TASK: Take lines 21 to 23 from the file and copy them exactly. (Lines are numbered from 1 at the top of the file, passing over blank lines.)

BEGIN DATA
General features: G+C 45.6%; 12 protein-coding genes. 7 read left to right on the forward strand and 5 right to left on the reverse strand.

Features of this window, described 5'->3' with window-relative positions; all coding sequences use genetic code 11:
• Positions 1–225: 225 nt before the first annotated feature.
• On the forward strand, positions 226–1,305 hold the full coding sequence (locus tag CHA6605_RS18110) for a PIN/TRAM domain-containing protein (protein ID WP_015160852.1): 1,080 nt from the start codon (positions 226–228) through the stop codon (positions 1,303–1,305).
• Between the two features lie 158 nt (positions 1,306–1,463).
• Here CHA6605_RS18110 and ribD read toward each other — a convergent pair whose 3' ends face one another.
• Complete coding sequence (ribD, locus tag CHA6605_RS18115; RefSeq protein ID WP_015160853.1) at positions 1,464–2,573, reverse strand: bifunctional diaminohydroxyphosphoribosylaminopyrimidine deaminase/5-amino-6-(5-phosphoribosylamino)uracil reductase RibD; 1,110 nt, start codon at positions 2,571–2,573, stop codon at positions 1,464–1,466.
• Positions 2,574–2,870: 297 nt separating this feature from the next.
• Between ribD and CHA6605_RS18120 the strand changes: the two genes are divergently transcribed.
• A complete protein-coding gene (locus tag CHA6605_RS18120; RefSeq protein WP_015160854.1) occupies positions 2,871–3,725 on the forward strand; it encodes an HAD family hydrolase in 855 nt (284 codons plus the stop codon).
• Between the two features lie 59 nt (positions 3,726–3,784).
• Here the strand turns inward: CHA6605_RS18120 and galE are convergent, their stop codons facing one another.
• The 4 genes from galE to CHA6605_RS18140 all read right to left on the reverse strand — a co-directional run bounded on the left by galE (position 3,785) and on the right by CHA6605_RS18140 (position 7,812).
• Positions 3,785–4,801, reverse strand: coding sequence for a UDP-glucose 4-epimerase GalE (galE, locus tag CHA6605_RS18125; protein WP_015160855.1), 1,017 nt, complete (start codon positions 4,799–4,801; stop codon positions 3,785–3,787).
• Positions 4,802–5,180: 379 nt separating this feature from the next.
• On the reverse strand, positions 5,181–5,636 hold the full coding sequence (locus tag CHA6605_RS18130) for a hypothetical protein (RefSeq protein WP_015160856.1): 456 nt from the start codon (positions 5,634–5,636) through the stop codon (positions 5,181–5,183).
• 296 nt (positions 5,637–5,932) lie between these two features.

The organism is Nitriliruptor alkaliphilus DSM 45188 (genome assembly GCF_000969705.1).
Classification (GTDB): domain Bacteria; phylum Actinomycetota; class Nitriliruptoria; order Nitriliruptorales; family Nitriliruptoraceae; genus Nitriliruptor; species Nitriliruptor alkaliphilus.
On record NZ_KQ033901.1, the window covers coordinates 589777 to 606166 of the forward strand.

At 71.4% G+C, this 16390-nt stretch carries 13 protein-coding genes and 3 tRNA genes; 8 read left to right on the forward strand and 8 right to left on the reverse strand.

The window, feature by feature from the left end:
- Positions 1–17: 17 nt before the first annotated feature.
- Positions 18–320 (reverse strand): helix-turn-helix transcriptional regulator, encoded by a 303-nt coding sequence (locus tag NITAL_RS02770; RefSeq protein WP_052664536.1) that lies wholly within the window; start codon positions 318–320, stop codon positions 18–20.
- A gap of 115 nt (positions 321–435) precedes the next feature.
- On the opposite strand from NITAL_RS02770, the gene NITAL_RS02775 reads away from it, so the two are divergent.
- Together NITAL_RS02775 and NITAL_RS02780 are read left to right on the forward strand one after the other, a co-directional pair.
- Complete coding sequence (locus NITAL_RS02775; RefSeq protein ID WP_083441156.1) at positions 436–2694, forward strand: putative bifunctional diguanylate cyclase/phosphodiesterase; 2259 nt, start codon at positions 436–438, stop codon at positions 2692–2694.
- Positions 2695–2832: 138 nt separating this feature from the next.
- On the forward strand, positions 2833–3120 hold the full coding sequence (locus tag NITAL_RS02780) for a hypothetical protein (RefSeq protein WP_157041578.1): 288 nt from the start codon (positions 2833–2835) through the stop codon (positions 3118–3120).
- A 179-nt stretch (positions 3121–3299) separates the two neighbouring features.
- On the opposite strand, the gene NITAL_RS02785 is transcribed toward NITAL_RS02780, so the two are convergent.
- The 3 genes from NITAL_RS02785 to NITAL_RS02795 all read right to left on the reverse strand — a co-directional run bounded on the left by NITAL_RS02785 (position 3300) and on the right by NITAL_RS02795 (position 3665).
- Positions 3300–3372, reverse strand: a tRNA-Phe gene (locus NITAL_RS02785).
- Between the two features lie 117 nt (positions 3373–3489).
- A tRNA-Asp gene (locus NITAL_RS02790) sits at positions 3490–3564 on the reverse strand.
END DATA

At 71.4% G+C, this 16390-nt stretch carries 13 protein-coding genes and 3 tRNA genes; 8 read left to right on the forward strand and 8 right to left on the reverse strand.

The window, feature by feature from the left end:
- Positions 1–17: 17 nt before the first annotated feature.